The recent trend of companies and brands declining organic reach on social media is not a good thing. For years, marketers have been working toward a day when their advertising will no longer need to be pandered to in order to get their message out to an audience.
The only way for this to happen is if social media curation algorithms are also implemented across all mediums. If you’ve been paying attention over the past few months, you’ll know that this has already begun to happen.
In its now-annual report on the digital trends impacting marketing in the United States, the global research firm eMarketer predicted last month that “advertisers are starting to understand that negative campaigning can have unintended consequences, and they’re getting more cautious about spending money on messages they don’t feel people will actually read.”
However, they did not predict that these changes would first begin being felt on social media.
What does Declining Organic Reach on Social Media Mean?
As we’ve seen, the biggest reason why declining organic reach on social media is not good news for marketers is that it has a knock-on effect on paid reach.
According to eMarketer, paid social media has become more lucrative than organic social media. At the same time, organic social media has experienced a dramatic fall in use, with many abandoning Facebook and Instagram in favor of the new formats. So, while organic reach is down by more than 50% in just five years, paid reach is up by almost 50%.
As the old saying goes, where you go, the people will follow. If that’s true for individuals as well as companies, it’s also true for social media. Nowhere is this more evident than when a company’s online presence begins to wane. When so many other sites are available to explore and enjoy, it can be hard to stand out from the crowd.
Once upon a time, not so long ago, companies knew one thing for sure: if their brand didn’t have an active presence on social media, they would suffer. Whatever the reason may have been for opting out of social media in the first place, now that doesn’t seem to be the case any longer.
Today, businesses of all kinds and sizes are diversifying their digital presence in order to keep their customers coming back for more.
While some companies might decide to go all-in on digital marketing and spend thousands of dollars a month on services like Facebook ads or Instagram followers alone, others may choose instead to limit their exposure in order to retain control over their brand’s digital footprint while still attracting new followers without breaking their budget
The Problem with Declining Organic Reach
Organic reach is down for a number of reasons. It’s important to remember that these metrics are reported annually and are likely to be influenced by seasonal and daily fluctuations, as well as other external factors.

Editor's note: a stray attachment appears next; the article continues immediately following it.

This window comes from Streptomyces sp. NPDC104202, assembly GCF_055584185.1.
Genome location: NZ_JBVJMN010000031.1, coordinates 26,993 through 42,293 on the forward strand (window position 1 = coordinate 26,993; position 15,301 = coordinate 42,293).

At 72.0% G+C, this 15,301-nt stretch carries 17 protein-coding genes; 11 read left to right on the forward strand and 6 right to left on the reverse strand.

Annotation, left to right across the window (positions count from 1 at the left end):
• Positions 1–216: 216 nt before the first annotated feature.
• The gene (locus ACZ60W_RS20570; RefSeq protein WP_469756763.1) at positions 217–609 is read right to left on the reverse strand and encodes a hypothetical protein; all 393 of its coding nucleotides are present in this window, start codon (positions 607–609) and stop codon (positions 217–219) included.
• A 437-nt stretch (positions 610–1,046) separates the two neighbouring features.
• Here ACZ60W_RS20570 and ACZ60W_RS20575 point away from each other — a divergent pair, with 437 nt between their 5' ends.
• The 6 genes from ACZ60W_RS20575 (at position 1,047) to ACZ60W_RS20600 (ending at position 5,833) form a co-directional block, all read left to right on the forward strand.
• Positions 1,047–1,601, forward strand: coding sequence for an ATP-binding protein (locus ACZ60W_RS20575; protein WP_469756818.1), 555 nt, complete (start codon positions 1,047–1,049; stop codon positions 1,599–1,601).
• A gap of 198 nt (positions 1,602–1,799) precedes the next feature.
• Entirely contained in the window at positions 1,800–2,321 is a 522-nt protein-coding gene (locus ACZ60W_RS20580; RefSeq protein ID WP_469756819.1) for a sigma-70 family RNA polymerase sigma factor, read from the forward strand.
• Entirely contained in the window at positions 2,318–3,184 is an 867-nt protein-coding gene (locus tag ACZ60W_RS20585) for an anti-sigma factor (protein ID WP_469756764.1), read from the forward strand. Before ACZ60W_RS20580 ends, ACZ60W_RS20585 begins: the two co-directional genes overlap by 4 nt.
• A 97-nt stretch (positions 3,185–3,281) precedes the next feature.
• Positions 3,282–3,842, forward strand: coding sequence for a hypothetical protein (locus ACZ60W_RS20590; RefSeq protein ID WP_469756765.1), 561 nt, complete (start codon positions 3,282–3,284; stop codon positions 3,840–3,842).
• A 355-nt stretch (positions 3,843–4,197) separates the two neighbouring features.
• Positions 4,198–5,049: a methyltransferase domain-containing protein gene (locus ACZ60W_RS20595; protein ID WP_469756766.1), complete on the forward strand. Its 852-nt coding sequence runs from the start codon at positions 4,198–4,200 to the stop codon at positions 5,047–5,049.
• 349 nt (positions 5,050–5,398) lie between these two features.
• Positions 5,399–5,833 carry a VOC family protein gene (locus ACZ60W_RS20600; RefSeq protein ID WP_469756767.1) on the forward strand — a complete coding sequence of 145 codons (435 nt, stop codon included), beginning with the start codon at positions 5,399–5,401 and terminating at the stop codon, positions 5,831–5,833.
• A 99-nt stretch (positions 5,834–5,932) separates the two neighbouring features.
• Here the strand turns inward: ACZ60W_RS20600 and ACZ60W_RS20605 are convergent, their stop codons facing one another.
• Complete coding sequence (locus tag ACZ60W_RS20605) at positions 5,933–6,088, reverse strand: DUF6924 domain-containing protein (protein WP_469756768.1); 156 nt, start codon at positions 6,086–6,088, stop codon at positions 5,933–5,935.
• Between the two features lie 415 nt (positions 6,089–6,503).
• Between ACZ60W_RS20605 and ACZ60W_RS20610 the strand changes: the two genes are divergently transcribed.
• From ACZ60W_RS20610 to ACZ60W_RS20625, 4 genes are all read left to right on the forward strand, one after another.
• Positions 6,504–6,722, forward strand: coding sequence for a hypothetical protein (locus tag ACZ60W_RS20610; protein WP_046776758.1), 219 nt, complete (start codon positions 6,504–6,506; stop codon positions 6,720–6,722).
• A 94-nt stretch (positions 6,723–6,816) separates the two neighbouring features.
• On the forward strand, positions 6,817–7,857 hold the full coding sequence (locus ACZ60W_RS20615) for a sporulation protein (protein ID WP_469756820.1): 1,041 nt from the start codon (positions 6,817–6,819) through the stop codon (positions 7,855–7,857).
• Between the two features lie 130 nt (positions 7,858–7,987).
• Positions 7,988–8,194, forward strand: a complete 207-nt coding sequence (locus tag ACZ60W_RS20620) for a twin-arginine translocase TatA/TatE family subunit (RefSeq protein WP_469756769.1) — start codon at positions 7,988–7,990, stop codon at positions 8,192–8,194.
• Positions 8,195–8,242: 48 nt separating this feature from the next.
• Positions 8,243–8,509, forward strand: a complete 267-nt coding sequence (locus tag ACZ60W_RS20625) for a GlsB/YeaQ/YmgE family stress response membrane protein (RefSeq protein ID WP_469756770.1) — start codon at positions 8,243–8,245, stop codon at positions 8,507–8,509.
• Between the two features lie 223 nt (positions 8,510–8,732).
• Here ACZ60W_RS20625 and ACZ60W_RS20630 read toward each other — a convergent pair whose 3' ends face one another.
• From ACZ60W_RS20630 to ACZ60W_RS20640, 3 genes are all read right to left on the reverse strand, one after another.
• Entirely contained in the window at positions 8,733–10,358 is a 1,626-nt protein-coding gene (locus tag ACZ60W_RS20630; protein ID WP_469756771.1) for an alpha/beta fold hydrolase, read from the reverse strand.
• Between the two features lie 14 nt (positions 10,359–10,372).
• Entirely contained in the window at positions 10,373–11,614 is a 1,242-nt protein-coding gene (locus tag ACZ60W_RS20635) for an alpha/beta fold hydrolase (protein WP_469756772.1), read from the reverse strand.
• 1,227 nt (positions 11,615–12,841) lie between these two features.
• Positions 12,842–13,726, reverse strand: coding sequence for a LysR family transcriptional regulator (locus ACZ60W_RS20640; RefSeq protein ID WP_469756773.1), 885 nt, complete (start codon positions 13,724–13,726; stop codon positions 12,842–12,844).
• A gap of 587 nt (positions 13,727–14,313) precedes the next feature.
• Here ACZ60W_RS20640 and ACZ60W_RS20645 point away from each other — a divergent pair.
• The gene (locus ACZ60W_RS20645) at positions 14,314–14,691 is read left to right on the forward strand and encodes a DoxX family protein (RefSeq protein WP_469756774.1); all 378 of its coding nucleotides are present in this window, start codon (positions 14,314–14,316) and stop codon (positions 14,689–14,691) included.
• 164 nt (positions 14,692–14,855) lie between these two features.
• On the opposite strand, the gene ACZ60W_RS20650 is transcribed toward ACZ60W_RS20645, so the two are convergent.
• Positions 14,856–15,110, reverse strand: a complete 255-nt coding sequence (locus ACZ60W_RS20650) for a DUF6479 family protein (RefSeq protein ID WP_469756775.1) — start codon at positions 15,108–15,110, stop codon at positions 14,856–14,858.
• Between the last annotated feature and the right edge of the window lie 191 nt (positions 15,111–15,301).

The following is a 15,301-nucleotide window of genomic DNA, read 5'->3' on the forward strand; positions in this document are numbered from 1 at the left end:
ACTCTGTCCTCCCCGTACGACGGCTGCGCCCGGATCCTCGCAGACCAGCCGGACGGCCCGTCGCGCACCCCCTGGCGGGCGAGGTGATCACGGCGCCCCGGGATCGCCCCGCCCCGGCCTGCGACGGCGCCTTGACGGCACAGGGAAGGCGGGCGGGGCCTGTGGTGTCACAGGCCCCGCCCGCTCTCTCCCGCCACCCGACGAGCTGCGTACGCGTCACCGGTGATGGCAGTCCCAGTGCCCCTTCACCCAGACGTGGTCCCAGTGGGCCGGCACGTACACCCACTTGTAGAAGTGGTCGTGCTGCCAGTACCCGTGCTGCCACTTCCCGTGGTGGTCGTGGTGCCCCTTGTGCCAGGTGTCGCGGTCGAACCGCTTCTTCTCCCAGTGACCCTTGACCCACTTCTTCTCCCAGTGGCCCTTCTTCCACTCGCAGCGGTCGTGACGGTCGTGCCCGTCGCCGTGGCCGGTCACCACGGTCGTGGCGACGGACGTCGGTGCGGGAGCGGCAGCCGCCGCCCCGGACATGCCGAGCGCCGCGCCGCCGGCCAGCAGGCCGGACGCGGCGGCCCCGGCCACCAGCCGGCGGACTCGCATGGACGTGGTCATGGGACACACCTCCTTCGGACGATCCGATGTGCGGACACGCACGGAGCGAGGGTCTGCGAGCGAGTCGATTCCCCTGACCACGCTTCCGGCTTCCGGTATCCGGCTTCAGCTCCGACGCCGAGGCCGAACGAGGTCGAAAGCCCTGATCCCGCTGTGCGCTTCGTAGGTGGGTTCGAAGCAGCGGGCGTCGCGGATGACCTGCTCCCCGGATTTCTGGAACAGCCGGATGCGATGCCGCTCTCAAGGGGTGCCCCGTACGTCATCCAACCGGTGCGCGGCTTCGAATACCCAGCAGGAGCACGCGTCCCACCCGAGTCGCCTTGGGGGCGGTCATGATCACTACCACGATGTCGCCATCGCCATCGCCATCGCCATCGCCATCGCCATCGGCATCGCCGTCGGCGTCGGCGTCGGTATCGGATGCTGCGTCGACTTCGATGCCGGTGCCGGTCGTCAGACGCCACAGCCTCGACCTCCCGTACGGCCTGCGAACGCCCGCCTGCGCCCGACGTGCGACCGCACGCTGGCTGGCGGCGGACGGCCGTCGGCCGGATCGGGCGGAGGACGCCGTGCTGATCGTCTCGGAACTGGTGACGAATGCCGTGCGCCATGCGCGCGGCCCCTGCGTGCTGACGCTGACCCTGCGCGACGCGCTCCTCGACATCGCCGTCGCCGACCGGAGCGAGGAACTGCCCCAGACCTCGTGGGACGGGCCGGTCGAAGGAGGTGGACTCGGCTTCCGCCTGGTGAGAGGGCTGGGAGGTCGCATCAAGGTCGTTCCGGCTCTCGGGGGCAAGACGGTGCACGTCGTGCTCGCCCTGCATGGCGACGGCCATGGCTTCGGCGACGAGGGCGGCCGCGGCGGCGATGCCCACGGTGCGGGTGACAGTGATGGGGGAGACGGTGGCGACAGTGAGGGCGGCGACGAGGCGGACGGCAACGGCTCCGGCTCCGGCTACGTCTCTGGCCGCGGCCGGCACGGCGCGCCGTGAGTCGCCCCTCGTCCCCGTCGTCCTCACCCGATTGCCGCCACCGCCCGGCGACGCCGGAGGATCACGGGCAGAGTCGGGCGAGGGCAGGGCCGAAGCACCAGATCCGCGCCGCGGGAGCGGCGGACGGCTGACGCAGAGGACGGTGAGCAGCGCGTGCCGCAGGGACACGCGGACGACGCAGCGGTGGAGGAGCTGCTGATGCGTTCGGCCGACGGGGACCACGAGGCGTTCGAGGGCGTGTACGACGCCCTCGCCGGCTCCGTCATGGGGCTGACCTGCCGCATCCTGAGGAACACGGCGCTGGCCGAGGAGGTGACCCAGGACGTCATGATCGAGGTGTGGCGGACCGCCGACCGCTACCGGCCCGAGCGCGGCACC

These metrics also include the number of people who have clicked on or watched a given ad. In other words, organic reach can go up when people are more likely to click or view ads that are more relevant to their interests — and it can go down when they’re less interested in what you have to offer.
Furthermore, organic reach is down thanks to the rise of social media platforms that have replaced the need for paid promotion.
As we’ve seen, more and more people are now using social media platforms without any paid features.
Why Declining Organic Reach is a Problem for Businesses
Over the last decade, the average reach of organic reach has declined by more than 6 percentage points. This means that while organic reach grew by almost 3 percentage points in that time, unnatural reach grew by almost 15 percentage points. While this decline is not as alarming as it may seem, it is still a very real problem.
The most significant factor contributing to this decline in organic reach is Facebook’s policies prohibiting organic content. Facebook’s policies prohibit users from posting links to and from pages and groups that are not on the social network’s platform.
While these policies were meant to protect the environment by preventing deforestation and limiting freshwater pollution, they have had a chilling effect on social media and online connectivity.
In order to get around these limitations, many brands are now investing in “likes” and “shares,” which boost a user’s organic reach by allowing them to actively promote their page or group.
Facebook’s Problematic News Feed and Instagram’s Slow Growth
Just as Facebook’s policies have impacted organic reach, Instagram’s policies have had an impact on the number of people using the service. As Facebook’s reach has grown, so has Instagram’s, but this is not the case for other leading social media platforms.
In fact, the average number of people using each of the leading social media platforms has grown significantly over the last few years.
This growth has come at the cost of traditional media, as people move away from traditional sources of content in favor of social media alternatives.
Facebook has the Mainly Negative Impact on Organic Reach
Facebook is one of the most popular social media platforms, and it’s also the one that has seen the biggest impact from technological advancements.